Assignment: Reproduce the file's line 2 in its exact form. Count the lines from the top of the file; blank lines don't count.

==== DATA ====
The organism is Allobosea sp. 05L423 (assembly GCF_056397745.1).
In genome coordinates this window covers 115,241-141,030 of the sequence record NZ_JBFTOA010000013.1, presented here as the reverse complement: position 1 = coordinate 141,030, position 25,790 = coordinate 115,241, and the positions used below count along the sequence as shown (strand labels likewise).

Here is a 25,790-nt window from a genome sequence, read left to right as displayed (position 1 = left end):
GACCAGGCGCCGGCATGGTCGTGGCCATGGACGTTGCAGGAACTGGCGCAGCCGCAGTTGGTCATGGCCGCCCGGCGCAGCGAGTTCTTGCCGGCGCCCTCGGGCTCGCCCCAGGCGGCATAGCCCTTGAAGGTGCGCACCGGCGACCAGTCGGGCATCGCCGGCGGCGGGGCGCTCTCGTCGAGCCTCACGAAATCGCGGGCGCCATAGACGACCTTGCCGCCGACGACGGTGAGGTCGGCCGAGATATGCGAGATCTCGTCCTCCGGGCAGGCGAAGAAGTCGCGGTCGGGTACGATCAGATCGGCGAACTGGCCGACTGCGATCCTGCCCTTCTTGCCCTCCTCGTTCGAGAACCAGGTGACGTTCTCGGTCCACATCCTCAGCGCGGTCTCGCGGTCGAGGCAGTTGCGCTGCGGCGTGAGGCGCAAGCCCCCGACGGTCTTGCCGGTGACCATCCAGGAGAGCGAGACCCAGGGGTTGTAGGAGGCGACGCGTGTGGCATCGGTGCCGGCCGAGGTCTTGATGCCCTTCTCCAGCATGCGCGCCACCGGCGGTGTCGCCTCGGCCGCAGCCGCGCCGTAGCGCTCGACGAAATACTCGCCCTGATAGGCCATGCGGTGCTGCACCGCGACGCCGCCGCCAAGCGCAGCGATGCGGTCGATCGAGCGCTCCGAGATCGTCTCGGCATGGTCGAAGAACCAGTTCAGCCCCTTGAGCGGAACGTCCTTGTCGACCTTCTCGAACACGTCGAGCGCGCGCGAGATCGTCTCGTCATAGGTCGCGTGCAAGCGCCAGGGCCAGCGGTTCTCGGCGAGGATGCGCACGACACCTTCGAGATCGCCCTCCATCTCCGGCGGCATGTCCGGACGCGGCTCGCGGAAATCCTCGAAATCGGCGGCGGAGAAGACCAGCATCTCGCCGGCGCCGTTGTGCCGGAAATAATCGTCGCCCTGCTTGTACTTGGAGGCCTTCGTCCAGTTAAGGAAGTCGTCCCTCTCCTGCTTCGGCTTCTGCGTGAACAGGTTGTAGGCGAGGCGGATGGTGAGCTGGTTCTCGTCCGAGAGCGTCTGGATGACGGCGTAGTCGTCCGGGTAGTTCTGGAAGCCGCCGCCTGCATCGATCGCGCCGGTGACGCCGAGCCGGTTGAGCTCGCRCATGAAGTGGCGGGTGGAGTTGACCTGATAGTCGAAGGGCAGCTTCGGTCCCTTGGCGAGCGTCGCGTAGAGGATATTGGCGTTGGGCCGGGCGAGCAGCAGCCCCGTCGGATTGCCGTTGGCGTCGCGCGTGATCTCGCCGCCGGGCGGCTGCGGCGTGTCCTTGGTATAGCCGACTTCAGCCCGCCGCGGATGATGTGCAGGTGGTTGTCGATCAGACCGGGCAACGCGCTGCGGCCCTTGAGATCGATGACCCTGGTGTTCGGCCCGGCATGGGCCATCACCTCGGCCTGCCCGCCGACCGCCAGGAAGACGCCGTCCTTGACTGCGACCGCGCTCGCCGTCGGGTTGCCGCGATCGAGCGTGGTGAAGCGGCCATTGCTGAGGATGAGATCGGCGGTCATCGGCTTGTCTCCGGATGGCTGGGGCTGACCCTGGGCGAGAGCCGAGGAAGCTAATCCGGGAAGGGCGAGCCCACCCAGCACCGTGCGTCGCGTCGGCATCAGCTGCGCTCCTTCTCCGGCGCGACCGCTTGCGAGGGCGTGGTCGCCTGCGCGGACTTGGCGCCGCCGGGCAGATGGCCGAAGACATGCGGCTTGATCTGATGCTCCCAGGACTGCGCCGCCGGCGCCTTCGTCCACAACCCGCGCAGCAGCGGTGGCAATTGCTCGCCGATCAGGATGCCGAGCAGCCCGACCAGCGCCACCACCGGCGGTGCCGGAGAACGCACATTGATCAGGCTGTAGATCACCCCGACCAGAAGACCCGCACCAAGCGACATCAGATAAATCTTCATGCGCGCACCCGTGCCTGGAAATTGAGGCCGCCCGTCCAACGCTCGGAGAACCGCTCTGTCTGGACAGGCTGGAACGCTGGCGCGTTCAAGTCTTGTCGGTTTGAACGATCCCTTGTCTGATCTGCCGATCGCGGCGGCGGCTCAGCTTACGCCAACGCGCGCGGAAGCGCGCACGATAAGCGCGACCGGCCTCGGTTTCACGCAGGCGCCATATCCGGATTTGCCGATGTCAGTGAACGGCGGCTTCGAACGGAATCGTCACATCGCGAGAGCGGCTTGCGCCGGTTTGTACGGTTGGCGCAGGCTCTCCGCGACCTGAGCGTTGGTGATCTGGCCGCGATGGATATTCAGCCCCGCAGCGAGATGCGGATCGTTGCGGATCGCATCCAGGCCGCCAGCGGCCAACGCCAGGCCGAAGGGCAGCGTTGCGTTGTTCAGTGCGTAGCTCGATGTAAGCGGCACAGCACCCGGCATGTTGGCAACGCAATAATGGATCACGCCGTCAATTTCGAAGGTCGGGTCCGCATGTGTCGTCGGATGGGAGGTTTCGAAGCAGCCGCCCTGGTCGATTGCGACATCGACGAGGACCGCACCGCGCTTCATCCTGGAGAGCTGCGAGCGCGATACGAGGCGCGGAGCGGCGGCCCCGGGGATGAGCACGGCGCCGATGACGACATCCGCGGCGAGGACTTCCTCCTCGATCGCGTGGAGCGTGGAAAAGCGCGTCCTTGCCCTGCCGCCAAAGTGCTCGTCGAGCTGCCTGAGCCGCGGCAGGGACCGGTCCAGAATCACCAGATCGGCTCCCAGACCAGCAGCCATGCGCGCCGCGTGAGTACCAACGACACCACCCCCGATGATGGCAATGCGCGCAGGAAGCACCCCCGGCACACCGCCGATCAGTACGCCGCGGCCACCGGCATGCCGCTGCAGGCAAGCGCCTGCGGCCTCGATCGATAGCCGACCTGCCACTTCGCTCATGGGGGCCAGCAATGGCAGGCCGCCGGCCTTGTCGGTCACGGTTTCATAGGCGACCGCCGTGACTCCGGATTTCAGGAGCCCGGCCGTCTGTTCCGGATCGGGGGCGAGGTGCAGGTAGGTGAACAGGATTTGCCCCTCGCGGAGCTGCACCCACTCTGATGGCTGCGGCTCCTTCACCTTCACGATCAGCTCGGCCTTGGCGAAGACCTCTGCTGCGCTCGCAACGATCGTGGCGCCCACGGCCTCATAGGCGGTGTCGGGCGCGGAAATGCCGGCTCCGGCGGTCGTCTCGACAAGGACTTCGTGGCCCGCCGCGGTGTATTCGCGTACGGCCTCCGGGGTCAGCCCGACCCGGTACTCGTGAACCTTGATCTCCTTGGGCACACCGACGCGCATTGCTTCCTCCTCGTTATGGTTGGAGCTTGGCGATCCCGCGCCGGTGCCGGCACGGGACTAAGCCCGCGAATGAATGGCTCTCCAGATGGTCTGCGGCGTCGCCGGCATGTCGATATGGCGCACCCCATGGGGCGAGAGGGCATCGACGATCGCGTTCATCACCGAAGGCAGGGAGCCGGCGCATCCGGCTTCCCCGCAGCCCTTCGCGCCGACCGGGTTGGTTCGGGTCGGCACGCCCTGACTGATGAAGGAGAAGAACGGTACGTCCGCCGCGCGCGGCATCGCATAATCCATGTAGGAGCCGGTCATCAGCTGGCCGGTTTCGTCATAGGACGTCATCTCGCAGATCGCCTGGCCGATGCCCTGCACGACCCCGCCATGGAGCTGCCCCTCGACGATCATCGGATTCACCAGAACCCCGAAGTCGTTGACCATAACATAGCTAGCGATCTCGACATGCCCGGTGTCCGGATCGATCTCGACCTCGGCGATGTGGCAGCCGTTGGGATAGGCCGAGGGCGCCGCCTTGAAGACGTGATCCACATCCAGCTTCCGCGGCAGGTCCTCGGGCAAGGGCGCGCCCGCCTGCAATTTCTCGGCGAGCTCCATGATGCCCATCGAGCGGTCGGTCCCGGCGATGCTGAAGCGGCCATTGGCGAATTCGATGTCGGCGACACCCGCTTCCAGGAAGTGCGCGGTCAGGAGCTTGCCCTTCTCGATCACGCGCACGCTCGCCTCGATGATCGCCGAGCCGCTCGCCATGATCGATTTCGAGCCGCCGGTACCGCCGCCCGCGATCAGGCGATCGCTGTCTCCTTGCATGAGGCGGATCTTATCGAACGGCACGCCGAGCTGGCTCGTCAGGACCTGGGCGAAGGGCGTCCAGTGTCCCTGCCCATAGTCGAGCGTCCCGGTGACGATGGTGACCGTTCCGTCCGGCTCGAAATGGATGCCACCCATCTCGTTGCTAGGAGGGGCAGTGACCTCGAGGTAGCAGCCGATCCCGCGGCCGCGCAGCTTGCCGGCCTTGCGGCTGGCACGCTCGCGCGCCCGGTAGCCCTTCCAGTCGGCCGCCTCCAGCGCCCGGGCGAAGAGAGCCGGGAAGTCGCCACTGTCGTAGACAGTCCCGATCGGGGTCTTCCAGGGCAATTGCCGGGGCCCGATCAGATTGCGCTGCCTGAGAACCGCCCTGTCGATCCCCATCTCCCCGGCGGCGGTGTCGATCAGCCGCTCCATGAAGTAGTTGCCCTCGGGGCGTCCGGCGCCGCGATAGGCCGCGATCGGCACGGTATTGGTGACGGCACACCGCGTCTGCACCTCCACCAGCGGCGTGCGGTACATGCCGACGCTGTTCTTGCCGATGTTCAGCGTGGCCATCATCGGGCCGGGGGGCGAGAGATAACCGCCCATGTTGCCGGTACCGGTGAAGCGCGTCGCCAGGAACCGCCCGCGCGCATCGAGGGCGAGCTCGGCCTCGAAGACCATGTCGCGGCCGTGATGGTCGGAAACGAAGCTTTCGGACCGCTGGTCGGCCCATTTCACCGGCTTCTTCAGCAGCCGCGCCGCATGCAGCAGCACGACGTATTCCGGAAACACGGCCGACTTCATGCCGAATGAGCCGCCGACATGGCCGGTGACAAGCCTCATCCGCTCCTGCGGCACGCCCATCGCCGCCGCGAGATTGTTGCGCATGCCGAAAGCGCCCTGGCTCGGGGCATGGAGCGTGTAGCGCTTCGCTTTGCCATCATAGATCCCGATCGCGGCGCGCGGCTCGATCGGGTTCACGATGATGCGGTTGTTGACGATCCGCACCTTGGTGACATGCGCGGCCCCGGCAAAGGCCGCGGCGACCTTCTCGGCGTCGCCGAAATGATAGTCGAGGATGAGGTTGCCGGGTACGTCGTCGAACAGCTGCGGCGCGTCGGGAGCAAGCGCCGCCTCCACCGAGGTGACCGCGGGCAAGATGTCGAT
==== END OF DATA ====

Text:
In genome coordinates this window covers 115,241-141,030 of the sequence record NZ_JBFTOA010000013.1, presented here as the reverse complement: position 1 = coordinate 141,030, position 25,790 = coordinate 115,241, and the positions used below count along the sequence as shown (strand labels likewise).